As Charlotte’s craft beer game continues to brew, some players are looking to science for a competitive advantage.
Specifically, the focus is on microbiology, the science of studying microorganisms. It’s a big deal when brewing beer because yeast — a microbe — is the critical ingredient, and microbiological missteps mean low-quality beer.
Though the work is often anonymous and done in the solitude of a lab, it’s something breweries must embrace to stay viable amid ever-growing competition, experts say.
“The attention to detail and the attention to the whole scientific process…is exponentially more important as you get bigger,” said Dave Martin, microbiology and quality control scientist at Olde Mecklenburg Brewery, which produced 14,000 barrels of beer last year — approaching a critical threshold that experts say necessitates a boost in quality control.
That was good timing for Martin’s arrival last fall. His title isn’t just for show — he’s an actual scientist, having earned his degree in microbiology from UNC Charlotte. Though his quality control efforts entail many aspects, the lab work of microbiology is critical, microscopes and all.
“It’s where the flavor comes from,” Martin said. “…It’s a huge part of what I do.”
Martin is believed to be the only credentialed microbiologist employed by a Charlotte brewery, but that’s likely to change as the industry grows in the area.
North Carolina had 101 craft breweries as of 2014, which ranked 12th in the nation, according to the national Brewers Association. Those breweries produce more than 372,400 barrels per year, the association’s data shows. That’s 1.6 gallons of beer per adult 21 and older.
Overall, the state’s beer industry had an economic impact of $791.1 million, according to association data. If those numbers are going to keep rising, the checks and balances of microbiology will likely be front and center.
“It’s of utmost importance and critical to the success of brewers,” said Julia Herz, craft beer director for the Brewers Association, adding that as breweries approach around 15,000 gallons of production, there should be a greater emphasis on microbiology and quality control. “If there’s not a methodology (to testing the beer), then there should be.”
The association doesn’t track how many breweries have a staff microbiologist. The decision to hire one usually depends on size, resources and priorities, Herz said. But it’s a position that’s hard for growing breweries to live without, she said.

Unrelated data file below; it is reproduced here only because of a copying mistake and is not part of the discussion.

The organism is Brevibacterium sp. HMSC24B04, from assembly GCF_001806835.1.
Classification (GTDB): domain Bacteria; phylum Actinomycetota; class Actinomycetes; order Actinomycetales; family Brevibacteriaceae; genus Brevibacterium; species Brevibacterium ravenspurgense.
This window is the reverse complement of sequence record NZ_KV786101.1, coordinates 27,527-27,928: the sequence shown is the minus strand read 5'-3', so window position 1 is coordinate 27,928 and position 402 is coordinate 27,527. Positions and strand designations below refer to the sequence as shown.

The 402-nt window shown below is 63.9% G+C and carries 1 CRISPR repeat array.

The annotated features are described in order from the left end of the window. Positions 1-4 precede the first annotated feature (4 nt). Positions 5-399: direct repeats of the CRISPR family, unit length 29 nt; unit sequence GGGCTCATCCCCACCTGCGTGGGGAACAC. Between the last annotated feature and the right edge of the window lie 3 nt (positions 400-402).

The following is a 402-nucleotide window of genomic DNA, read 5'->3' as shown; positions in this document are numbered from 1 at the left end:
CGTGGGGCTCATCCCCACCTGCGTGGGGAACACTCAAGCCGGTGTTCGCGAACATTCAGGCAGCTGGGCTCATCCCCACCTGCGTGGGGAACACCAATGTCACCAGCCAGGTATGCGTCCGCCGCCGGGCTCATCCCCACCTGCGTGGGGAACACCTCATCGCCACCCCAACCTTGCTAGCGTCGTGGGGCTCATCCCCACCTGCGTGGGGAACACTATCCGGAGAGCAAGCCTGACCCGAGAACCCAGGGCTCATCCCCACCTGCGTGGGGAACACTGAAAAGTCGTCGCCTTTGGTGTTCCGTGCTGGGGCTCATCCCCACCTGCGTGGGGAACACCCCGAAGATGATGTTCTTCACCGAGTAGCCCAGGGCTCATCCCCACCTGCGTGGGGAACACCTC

“Quality and consistency of your beer…in today’s competitive marketplace is what will differentiate the world-class brewers from the ones who are just making beer,” Herz said.
What is quality beer?
A beer that is responsibly produced using wholesome ingredients, consistent brewing techniques and good manufacturing practices, which exhibits flavor characteristics that are consistently aligned with both the brewer’s and beer drinker’s expectations. — statement from Brewers Association Quality Subcommittee
At NoDa Brewery, Bart Roberts is the one with his eyes in the microscope. Though he’s not an official microbiologist, he does nearly all the brewery’s yeast work during production. That includes doing cell counts, checking for viability and monitoring fermentation.
NoDa produces about 10,000 barrels a year but announced expansion plans last year that will allow between 20,000 and 25,000 barrels per year.
“At this point we have a small microbiology program but it is quickly growing into a lot more,” Roberts said. “The more beer we make, the more quality checks the entire process will have.”
The goal at Olde Mecklenburg, NoDa and elsewhere is consistency, meaning taste among the various flavors should not vary much, if at all, throughout the year. But that’s not likely to happen without the science of quality control.
Customers will return to what’s good, Martin said. But a brewery might have just one chance to win them over, he said.
“The average beer drinkers, they’re not hop heads,” Martin said. “They just want a beer that they like.”
Olde Mecklenburg’s production goal this year is 20,000 barrels, Martin said.
That means he’ll be busy, working anonymously behind the microscope. But anonymity is kind of the idea. If Martin goes unnoticed, he knows he’s doing a good job.
The only hint of his work should be consistently tasty beer.
“Hopefully people don’t recognize that I exist,” he said.
Jason Foster is a native Charlottean and a longtime journalist.
Contact: [email protected] or @ByJasonFoster.
Photos courtesy of Dave Martin.